A Deadly Mistake
It is said that Tay dropped his wallet and Chan saw an ID with the name Stuart Tay – a deadly mistake. Tay actually took the alias of Martin Gore from his musical idol – Depeche Mode keyboardist, Martin Gore.
After realizing that Tay wasn’t who they said he was and thinking that Tay would betray them, Chan and the 4 other participants made a plot to murder the 17-year-old Foothill High School student. In preparation for the murder, the crew purchased gloves and dug a shallow grave in the backyard of one of the culprit’s homes.
December 31, 1992
The following day, December 31st, Tay was lured into Acosta’s garage expecting to be shown a gun to use for the computer parts robbery. Once inside, Robert Chan, Kirn Young Kim (16), Mun Bong Kang (17), Charles Choe (17) all of Fullerton and Abraham Acosta (16) of Buena Park, beat Tay with a baseball bat and sledgehammer.
Acosta delivered the first blow. Chan followed with over a dozen strikes to the back of the head. After 20 minutes of beating, Tay was still breathing and begging for his life. To finish the job, they forced Tay to drink rubbing alcohol and taped his mouth and nostrils shut. It is said that Tay died either from head injuries or from choking on his own vomit. Tay was then buried in a shallow grave in Acosta’s Buena Park backyard that they dug a day earlier.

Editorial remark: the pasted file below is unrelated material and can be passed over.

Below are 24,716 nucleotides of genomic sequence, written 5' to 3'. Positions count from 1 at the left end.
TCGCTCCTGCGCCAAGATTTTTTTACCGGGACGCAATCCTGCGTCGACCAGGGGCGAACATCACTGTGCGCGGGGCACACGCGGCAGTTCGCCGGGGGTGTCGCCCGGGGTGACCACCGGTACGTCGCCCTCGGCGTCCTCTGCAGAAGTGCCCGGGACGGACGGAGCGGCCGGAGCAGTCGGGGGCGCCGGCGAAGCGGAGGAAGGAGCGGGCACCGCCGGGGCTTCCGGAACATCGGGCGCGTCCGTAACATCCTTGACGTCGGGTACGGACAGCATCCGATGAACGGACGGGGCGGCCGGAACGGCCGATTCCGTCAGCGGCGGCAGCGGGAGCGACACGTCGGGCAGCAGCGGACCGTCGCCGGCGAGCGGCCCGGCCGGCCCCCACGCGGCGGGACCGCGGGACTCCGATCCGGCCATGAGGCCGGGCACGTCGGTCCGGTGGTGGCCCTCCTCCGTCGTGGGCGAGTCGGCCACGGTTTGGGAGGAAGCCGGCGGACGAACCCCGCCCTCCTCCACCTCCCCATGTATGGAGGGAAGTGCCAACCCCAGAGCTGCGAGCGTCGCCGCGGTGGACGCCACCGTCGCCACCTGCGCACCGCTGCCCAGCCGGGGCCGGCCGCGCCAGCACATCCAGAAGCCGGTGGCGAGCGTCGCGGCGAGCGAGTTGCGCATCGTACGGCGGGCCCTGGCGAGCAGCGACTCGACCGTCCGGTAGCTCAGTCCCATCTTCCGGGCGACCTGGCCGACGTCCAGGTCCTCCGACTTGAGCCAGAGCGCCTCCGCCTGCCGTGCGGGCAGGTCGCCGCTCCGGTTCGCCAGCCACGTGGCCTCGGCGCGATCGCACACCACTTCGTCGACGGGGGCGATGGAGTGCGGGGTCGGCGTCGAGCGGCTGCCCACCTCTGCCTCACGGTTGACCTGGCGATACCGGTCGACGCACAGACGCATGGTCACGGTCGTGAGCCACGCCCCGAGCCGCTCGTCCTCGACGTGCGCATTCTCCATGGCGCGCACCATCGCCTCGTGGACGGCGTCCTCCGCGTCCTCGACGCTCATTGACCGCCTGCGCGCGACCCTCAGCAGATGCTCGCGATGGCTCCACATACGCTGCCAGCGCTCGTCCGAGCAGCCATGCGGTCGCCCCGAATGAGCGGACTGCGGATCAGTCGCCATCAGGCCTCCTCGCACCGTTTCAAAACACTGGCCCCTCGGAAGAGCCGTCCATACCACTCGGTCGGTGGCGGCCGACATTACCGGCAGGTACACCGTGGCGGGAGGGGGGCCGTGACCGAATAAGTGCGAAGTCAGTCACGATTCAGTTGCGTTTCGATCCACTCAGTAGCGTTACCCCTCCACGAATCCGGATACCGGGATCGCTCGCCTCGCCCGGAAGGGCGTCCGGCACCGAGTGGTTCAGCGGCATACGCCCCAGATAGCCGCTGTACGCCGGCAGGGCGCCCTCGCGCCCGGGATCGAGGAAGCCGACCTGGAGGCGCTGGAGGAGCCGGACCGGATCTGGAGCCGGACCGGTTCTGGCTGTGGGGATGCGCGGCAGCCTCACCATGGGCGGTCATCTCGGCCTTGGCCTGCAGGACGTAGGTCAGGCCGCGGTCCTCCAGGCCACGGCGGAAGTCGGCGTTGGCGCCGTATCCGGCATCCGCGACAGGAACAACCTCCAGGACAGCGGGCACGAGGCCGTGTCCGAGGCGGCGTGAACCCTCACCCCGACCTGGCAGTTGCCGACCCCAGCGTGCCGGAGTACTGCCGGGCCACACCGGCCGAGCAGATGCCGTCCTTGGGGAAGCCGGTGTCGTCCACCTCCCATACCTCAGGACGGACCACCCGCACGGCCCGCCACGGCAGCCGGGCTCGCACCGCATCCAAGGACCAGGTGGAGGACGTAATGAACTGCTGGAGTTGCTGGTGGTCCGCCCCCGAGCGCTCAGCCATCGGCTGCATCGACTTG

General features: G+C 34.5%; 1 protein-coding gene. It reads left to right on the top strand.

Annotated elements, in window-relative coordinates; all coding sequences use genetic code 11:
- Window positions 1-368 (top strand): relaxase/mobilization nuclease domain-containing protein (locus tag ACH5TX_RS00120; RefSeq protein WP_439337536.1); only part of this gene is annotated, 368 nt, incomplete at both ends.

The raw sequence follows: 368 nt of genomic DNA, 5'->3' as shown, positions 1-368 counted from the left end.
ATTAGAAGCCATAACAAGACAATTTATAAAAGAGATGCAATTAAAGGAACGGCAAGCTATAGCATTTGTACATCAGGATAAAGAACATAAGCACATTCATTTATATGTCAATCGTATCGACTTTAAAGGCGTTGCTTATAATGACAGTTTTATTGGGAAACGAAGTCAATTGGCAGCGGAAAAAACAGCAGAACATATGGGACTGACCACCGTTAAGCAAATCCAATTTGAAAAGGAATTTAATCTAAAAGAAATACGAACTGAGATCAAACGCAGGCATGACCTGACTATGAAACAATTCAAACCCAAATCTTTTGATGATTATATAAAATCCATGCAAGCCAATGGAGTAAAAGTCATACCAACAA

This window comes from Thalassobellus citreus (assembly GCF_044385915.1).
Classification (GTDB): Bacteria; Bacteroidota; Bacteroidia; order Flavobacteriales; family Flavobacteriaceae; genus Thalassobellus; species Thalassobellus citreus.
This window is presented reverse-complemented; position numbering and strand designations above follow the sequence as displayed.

The Cover Up
The perpetrators then took $100 ($183 in 2019 dollars) from Tay’s wallet and divided it amongst each other.
Wearing gloves and blood stained jeans, Kim then drove Tay’s bright red Nissan 300ZX, a Christmas present from his parents, to Compton followed by Chan, Choe and Kang in a white sedan.
They left the red Nissan in a Compton intersection with the keys in the ignition to make it look like a carjacking. The car was gone before they left the intersection. Afterwards, the crew went to a party to ring in the new year.
Before the clock struck 12, the police found Tay’s 300ZX stripped in a Compton alley. By January 4, 1993, all 5 culprits were arrested.